Battle of Sar-i-Pul, c.April-May 1501

The battle of Sar-i-Pul (April-May 1501) was an early defeat suffered by Babur after he had captured the city of Samarkand for a second time. In the aftermath of the defeat Babur was besieged in Samarkand and was eventually forced to surrender, briefly becoming a powerless wanderer.

Samarkand, the capital of Babur's ancestor Tamerlane, was the target of most of Babur's early campaigns. He had briefly occupied the city in 1497, taking it from one of his relatives. The city then fell to the Uzbek leader Muhammad Shaibani Khan in 1500, but later in the same year Babur managed to capture the city after a surprise attack made with only 200 men. Shaibani, who was close by at the time, decided to withdraw to Bokhara to gather his strength, giving Babur the time he needed to call for help from his relatives, the Timurid descendants of Tamerlane.

Very little help was forthcoming, but despite still being badly outnumbered Babur decided to leave Samarkand and take to the field, hoping that this would force his potential allies to send him reinforcements. To a certain extent this worked, and on the day of the battle around 3,000-4,000 fresh troops were within a day's march of Sar-i-Pul.

Babur advanced from Samarkand to Sar-i-Pul (Bridge-head), and took up a position with the Kohik River on his right. Shaibani Khan took up a position five miles further west, and then began to probe Babur's position. Four or five days of skirmishes following, including one night attack on Babur's fortified position, but Shaibani was unable to make any progress.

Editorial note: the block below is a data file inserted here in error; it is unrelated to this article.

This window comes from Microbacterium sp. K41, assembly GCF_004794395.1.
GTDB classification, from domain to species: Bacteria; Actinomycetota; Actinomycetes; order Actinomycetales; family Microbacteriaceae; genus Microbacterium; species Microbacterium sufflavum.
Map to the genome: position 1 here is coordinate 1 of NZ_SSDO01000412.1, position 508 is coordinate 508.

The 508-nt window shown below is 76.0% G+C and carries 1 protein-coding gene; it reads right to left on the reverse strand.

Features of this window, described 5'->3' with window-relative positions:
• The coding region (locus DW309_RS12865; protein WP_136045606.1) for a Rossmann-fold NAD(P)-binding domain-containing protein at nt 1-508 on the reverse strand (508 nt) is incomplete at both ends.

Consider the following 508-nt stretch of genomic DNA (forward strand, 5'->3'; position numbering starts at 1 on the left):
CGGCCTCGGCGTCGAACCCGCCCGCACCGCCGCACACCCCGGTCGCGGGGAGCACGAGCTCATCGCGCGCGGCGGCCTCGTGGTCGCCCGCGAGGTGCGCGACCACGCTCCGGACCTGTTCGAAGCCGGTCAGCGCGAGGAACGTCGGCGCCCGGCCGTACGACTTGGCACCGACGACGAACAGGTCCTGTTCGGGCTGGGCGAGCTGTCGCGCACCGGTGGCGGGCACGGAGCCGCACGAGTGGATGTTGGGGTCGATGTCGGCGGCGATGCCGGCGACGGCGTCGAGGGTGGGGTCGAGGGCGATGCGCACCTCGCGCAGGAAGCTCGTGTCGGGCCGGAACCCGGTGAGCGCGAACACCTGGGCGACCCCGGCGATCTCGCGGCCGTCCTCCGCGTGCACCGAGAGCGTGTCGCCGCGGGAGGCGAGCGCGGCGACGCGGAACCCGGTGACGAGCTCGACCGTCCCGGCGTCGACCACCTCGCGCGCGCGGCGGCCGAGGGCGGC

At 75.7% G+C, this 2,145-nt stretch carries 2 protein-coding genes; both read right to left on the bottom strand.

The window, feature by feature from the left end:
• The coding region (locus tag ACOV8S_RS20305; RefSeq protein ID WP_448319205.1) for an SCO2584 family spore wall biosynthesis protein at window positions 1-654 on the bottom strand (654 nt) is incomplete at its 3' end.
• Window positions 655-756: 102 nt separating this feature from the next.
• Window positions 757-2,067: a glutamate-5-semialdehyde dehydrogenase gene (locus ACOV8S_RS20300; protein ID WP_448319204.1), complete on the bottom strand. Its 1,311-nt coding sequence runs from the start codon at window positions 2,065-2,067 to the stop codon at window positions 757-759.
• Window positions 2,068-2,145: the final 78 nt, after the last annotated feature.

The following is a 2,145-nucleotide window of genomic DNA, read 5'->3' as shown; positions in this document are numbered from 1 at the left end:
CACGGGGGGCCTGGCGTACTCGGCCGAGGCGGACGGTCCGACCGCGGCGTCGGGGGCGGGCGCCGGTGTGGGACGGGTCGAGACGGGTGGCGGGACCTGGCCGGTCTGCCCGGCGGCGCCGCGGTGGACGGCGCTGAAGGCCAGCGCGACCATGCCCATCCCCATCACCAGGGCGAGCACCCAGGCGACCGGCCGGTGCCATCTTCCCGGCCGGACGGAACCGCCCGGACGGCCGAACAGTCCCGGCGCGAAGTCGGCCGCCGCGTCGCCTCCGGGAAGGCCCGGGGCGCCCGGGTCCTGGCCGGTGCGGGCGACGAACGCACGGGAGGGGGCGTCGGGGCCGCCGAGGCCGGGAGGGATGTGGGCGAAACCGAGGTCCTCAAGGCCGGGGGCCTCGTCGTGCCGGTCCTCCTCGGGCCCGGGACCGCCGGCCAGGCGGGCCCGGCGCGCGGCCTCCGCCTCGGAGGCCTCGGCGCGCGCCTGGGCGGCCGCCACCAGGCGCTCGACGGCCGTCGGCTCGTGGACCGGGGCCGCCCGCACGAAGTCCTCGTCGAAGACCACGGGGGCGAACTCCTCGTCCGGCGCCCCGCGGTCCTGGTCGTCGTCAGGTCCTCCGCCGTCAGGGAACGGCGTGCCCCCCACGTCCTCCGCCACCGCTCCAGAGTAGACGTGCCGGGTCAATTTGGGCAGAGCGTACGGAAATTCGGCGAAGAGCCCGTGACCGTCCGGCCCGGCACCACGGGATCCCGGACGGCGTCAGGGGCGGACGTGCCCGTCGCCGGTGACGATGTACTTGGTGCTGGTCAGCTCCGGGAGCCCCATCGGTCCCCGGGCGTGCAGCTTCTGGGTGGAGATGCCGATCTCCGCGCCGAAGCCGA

At this point the young Babur (in his own memoirs he states that he was nineteen) made a terrible mistake that cost him the battle. Astrology suggested that the next day would be favourable, but for the following two weeks the stars would be against Babur. With this in mind he decided to leave his camp and offer battle. He later came to understand that 'these considerations are worth nothing, and our haste was without reason'.

Babar arrayed his army in four parts - left, right and centre in a line, with his own household in the centre, and a vanguard containing some of the best soldiers in the army.

Shaibani decided to use his superior numbers to pin Babur against the river. The Uzbek right advanced around Babur's left wing, forcing Babur to turn his army to the left. This meant that his vanguard was now on the right, and the centre was exposed to direct attack. According to Babur's own account his men threatened to turn the Uzbek left, and briefly threatened Shaibani's own position, but the Uzbek right broke Babur's left wing, and then attacked his centre from the rear. Babur's centre was now under attack from front and rear, and despite some success against the frontal assault Babur's line collapsed. He was not helped by of his Mongol allies, who seeing that the battle was lost decided to plunder Babur's men.

Babur himself managed to escape by swimming his warhorse across to the north bank of the Kohik River, despite being encumbered by mail armour, and returned to Samarkand. Many of his most able early supporters were killed in the battle, and most of the survivors scattered, so once again Babur was left in possession of Samarkand but without the troops to hold it. Despite this he managed to defend the city against Shaibani for several months before he was forced to surrender, escaping to safety with a small party of supporters.   

How to cite this article: Rickard, J (18 April 2010), Battle of Sar-i-Pul, c.April-May 1501 , http://www.historyofwar.org/articles/battles_sar_i_pul.html

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